Food Dive: How difficult was it to come up with a system that takes into consideration all these different things that go into food and looks at them in kind of a more non-biased way?
Gillett: Oh, it was incredibly difficult. I mean, when we first just started pulling in together just the data, right. Understanding what we thought were all the major inputs at the time. Pulling together that data and starting to funnel it into a ratings system. … It was so easy for one thing to create a flaw in those algorithms and to create either inconsistencies or inaccurate end results. And that was a[n] … over three-year process of working through those to get to a point where the ratings had the kind of veracity and the standards that we expected of them.
Food Dive: Were there any problems with people in the food industry and outside of the industry, trying to get you to get some of these things on a metric? There are a lot of things in the industry that are pretty highly charged, like GMO ingredients and clean labels. Where were the difficulties in making this something that was non-biased?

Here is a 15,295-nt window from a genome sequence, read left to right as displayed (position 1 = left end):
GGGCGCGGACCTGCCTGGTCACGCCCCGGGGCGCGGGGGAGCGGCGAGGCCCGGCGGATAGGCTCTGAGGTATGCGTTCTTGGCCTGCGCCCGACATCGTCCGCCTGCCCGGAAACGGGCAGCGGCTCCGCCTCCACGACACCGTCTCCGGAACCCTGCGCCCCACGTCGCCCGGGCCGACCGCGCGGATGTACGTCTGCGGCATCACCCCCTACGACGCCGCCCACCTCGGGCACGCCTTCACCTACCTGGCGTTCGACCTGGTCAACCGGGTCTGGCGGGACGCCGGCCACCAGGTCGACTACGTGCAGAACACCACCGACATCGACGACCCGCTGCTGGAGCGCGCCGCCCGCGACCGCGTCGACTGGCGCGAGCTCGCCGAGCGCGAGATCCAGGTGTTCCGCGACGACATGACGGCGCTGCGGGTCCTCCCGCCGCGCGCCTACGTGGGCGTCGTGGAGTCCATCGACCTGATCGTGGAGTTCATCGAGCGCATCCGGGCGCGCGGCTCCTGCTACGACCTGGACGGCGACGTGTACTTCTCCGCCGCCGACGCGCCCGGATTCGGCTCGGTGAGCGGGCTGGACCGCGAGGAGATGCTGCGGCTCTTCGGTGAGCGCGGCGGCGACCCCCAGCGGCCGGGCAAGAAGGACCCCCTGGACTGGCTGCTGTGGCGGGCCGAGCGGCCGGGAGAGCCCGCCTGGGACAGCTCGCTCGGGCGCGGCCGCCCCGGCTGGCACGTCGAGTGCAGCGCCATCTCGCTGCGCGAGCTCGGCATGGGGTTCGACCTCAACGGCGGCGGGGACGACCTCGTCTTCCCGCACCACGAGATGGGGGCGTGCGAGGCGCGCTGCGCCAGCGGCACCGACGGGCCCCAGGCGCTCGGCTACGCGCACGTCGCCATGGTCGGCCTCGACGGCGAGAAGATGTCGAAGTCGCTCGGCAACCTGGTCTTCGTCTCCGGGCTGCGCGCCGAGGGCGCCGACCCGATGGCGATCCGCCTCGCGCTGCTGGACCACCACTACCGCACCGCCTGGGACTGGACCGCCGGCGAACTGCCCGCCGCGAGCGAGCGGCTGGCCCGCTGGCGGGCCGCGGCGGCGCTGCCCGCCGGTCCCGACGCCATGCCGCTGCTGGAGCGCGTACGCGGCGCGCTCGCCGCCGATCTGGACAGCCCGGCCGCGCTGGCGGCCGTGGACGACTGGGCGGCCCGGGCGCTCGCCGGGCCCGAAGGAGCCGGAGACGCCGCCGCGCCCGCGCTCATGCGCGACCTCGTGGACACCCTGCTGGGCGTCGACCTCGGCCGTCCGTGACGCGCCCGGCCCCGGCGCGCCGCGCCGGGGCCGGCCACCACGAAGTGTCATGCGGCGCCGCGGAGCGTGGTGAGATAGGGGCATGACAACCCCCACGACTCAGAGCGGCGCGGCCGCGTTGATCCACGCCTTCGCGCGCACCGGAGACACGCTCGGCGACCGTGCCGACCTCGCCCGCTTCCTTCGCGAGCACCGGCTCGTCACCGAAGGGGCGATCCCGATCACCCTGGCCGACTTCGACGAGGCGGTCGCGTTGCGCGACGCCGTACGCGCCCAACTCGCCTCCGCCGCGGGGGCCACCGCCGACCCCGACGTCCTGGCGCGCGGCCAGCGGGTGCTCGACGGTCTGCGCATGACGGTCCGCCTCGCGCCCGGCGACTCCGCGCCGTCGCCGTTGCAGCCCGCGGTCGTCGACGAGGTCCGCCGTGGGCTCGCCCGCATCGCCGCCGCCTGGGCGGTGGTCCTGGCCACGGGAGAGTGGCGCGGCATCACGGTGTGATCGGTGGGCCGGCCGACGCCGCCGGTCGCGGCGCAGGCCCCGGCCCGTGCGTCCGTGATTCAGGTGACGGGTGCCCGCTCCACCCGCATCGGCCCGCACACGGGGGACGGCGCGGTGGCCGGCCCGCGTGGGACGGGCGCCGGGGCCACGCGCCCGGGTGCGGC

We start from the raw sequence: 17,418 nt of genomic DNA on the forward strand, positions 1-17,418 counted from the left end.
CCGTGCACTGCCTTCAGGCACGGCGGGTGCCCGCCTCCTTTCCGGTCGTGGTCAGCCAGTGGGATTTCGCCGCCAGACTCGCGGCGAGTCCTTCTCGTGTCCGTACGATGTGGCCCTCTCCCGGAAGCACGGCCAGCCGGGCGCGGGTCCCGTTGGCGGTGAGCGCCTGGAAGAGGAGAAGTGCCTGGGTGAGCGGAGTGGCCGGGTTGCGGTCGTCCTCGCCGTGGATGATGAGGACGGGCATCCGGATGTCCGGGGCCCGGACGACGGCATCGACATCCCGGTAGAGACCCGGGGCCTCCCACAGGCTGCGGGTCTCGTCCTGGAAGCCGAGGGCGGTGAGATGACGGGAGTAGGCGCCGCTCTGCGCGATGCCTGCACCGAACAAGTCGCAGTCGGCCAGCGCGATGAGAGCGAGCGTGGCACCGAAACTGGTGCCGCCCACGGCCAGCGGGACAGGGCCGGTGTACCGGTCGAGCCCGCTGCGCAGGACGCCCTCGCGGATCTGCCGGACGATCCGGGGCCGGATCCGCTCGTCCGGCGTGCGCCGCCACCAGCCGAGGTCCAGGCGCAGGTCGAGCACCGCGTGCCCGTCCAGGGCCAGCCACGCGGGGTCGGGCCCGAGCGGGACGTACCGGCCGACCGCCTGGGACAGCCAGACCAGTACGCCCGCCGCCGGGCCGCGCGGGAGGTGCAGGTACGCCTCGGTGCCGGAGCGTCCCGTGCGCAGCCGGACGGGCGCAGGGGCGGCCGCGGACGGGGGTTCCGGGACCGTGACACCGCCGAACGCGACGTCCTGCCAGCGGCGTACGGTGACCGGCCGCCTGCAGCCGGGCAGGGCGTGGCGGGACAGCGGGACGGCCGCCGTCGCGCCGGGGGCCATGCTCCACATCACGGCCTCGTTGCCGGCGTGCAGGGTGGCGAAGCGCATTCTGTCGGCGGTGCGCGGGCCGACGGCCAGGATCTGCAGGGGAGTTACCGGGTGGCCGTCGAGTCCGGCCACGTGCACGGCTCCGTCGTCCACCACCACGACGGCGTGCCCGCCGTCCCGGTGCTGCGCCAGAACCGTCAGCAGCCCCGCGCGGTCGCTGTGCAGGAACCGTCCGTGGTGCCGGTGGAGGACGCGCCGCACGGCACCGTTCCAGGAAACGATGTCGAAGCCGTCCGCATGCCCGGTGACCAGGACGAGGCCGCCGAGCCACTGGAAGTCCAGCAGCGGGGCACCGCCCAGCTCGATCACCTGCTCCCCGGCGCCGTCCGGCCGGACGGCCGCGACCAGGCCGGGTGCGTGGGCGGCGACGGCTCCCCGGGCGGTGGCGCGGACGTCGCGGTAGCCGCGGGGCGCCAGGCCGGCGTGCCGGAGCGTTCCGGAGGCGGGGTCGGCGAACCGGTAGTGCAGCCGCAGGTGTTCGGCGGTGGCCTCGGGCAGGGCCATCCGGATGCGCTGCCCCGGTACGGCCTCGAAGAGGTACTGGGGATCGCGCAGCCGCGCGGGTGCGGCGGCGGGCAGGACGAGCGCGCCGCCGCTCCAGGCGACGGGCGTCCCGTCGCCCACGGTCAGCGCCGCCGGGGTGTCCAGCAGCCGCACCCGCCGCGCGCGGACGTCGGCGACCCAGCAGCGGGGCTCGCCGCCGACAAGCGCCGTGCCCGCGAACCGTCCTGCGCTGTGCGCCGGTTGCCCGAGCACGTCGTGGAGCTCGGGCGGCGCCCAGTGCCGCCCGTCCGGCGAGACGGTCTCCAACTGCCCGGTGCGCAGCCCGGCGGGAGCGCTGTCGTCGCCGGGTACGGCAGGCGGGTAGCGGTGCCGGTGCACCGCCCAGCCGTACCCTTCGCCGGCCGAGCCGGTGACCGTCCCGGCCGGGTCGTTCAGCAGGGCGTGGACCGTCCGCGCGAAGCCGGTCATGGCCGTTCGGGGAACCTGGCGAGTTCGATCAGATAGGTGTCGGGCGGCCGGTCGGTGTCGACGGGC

Gillett: ... Most of those arguments are around an overall evaluation of one thing and it's binary — good or bad. Right? GMO corn is different than GMO papayas. It has different environmental impacts, they have different types of pesticides. … So there's all these different factors that go into each one of these different issues, and though many people might debate whether [and] which ones outweigh each other on a purely binary level, there isn't that much debate on most of those issues. Like whether or not a pesticide is listed as a carcinogenic by government officials is not up for debate. So, the pesticide that is a carcinogenic is needed based on a GMO type of crop, and that will be calculated into the system.